And in case you're looking for something to read in the New Year, I've just posted my list of Books Read in 2018 over on my Reading Blog. Comments about that list are welcome either here or there.



25 comments:

  1. I think that's a great resolution. (Lisa from Amid Privilege came up with an equally good one.) I am being called on to change so fundamentally, based on what's transpired over the past 6 months (or 3 years, if you want to go back a way), that I can't find the merit in a discrete resolution, just for myself, this year. It's like every thing I do is a resolution these days (not that this thrills me).

    I did come up with something though - it came to me out of the blue about a week ago, so I'm calling it a NY resolution for the purposes of this comment: I will not apologize to anyone for the imperfectness of my living space and I'm not going to act like a lunatic cleaning before people come over because (so they tell me, credibly) my house is entirely clean enough. When peeps come over, I'm not sweeping up the empty dishes and kitchen chaos 5 seconds after eating. I'm going to come to terms with moments of mess and rest amid them.

    Also - I seem to be on a roll all of a sudden :-): I've been doing a lot of work on my noise sensitivity (misphonia) because, well, I live in downtown Toronto and the renters across the street can be party assholes. Hilariously, I knew when 2019 began - not because I was clinking a glass of cava, but because I heard them counting down (all 100 of them in a second floor flat) from my cozy bed. This is a resolution, which has been in process for a while, but I'm taking all the gold stars I can get here., I will continue using meditation and CBT to let go of the extreme anger that I feel (the transmuted powerlessness) when I cannot control sounds around me. Sound/emotion synesthesia is a blessing that can get out of hand fast when you live an urban life. Happy 2019, Frances. I hope your year is wonderful.

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  2. BTW, this comment is from Kristin - my kid messed with my computer and I have no idea why I'm coming up as "Unknown". K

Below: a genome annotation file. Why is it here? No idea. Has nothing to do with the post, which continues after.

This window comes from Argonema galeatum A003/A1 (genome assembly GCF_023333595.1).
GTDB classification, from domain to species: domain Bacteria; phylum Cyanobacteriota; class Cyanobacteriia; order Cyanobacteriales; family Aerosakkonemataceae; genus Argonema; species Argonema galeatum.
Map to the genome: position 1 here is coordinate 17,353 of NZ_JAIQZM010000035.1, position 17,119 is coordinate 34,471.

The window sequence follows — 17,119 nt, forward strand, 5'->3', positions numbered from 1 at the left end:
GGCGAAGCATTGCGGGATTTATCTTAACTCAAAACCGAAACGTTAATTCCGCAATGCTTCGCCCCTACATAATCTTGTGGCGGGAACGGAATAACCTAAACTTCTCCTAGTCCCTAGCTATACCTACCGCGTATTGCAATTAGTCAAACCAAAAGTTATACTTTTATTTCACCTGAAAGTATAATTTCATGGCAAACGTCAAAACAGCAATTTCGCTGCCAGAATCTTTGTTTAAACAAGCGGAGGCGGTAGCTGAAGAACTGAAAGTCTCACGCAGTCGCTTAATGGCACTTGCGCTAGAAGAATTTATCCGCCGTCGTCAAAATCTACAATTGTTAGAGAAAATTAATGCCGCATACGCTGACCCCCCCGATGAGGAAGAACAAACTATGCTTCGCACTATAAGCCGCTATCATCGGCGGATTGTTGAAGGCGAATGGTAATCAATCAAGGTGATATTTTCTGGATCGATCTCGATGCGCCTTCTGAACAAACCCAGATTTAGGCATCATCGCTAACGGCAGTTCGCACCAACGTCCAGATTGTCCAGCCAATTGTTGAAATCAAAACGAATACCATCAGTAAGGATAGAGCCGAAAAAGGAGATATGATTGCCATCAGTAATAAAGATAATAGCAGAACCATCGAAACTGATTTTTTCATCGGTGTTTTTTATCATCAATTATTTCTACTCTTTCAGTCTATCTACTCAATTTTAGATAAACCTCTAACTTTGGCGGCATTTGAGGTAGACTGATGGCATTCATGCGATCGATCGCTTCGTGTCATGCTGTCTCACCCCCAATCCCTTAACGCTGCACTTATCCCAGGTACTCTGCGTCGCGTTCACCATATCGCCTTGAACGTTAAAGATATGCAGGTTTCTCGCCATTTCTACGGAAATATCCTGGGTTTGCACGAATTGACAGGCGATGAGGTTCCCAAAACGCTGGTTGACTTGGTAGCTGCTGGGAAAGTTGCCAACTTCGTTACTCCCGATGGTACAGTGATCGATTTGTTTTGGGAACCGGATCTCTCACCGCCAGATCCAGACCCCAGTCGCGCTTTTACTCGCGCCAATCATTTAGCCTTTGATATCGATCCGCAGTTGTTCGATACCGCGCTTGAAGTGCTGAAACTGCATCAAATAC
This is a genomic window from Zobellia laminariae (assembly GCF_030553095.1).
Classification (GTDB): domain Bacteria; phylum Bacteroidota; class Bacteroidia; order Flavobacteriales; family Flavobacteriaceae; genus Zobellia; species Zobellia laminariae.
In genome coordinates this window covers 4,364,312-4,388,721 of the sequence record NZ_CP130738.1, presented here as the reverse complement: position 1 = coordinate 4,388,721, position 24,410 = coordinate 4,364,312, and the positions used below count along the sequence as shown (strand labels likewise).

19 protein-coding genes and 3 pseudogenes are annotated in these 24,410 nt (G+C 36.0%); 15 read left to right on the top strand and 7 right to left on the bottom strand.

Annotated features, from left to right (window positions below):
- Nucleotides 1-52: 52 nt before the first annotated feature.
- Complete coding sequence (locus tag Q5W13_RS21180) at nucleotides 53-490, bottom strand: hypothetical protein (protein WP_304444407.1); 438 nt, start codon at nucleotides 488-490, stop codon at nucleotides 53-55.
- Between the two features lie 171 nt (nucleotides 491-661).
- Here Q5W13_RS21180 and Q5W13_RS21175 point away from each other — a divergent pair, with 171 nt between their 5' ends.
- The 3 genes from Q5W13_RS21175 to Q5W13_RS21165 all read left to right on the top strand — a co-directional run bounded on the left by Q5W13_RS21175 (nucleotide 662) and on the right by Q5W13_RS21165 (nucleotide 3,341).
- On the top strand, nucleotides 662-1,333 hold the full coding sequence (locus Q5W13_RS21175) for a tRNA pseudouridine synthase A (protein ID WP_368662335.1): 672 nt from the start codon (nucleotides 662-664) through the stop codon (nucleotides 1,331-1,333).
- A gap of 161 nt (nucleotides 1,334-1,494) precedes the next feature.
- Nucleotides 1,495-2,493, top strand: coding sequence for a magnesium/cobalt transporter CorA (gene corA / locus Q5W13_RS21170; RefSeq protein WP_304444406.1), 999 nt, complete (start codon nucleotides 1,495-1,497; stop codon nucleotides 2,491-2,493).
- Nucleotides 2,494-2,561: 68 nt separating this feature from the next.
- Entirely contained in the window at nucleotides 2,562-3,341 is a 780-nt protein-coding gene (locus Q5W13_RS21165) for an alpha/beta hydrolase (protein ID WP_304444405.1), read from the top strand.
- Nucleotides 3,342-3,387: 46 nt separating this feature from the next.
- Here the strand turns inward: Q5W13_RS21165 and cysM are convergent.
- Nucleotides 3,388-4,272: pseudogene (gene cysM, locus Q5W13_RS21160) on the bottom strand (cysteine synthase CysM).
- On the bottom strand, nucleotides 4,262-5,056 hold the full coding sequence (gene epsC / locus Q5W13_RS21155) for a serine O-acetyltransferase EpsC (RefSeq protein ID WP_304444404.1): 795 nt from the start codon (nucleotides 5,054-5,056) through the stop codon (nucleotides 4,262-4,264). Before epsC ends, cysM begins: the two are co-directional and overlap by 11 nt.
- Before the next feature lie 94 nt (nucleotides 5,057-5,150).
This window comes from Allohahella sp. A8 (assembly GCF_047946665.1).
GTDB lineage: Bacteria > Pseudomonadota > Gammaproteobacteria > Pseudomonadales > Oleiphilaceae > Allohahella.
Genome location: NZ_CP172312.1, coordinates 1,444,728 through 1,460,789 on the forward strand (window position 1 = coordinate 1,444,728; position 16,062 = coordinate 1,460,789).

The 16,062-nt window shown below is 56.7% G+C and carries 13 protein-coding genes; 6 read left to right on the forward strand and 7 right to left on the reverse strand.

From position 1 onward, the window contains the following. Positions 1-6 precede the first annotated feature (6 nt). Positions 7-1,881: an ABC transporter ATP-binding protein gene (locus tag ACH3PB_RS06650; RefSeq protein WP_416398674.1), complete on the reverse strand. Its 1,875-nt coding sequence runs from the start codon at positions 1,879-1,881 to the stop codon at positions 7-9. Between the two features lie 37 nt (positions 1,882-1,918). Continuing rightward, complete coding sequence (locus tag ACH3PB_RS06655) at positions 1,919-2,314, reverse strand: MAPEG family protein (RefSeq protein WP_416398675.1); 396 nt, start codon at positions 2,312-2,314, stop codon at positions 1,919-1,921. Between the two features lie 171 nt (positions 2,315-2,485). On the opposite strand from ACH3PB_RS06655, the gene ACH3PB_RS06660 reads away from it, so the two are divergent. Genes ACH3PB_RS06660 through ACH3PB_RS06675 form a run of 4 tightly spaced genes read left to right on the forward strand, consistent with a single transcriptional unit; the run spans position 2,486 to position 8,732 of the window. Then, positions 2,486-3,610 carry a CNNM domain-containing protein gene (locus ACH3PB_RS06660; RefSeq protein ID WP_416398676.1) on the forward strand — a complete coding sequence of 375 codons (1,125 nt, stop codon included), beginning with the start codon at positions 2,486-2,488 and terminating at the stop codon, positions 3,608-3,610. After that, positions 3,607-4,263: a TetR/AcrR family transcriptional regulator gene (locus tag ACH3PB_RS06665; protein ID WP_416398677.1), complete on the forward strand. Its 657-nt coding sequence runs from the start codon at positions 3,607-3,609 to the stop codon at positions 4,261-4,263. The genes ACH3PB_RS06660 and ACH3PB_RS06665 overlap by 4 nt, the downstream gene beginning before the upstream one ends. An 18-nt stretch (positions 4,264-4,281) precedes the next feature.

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    1. First of all, I hadn't realized you suffered from noise sensitivity so -- that can be a horrendous bear to live with, I know.
      Like you, I tend not to make discrete NY resolutions, but I think attitude adjustments and goals are always worthwhile -- and determining not to apologise for a home that's not perfectly clean and ordered calls for a big Bravissimo! I hope that 2019 brings better health and greater tranquility. xo

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  3. No specific resolutions for me except to walk more and eat moderately...I just published my new years post and popped over to catch up on your blog posts...its been a busy time this season with little time for blog reading and writing and I am looking forward to some slower days.

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    1. It has been busy! Nice to slow down a bit now and take stock. . . And plan some exciting travel as well, I see from your post. . .

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  4. I've been having such trouble posting comments , both here and on your reading blog- this is my third attempt!) I just wanted to wish you Happy New Year Year; I hope to see lots more sketches and reading lists in 2019. Bravissimo and thank you for both!
    Frances in Sidney

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    1. Thank you for persisting, Frances! It's always good to hear from you. . .

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  5. My goals for 2019 are to get a chunk of my finances in order, and to reinstate healthier eating habits.

    Both will be process goals, rather than outcome goals; I find focusing on the process takes the wind out of failure’s sails for me.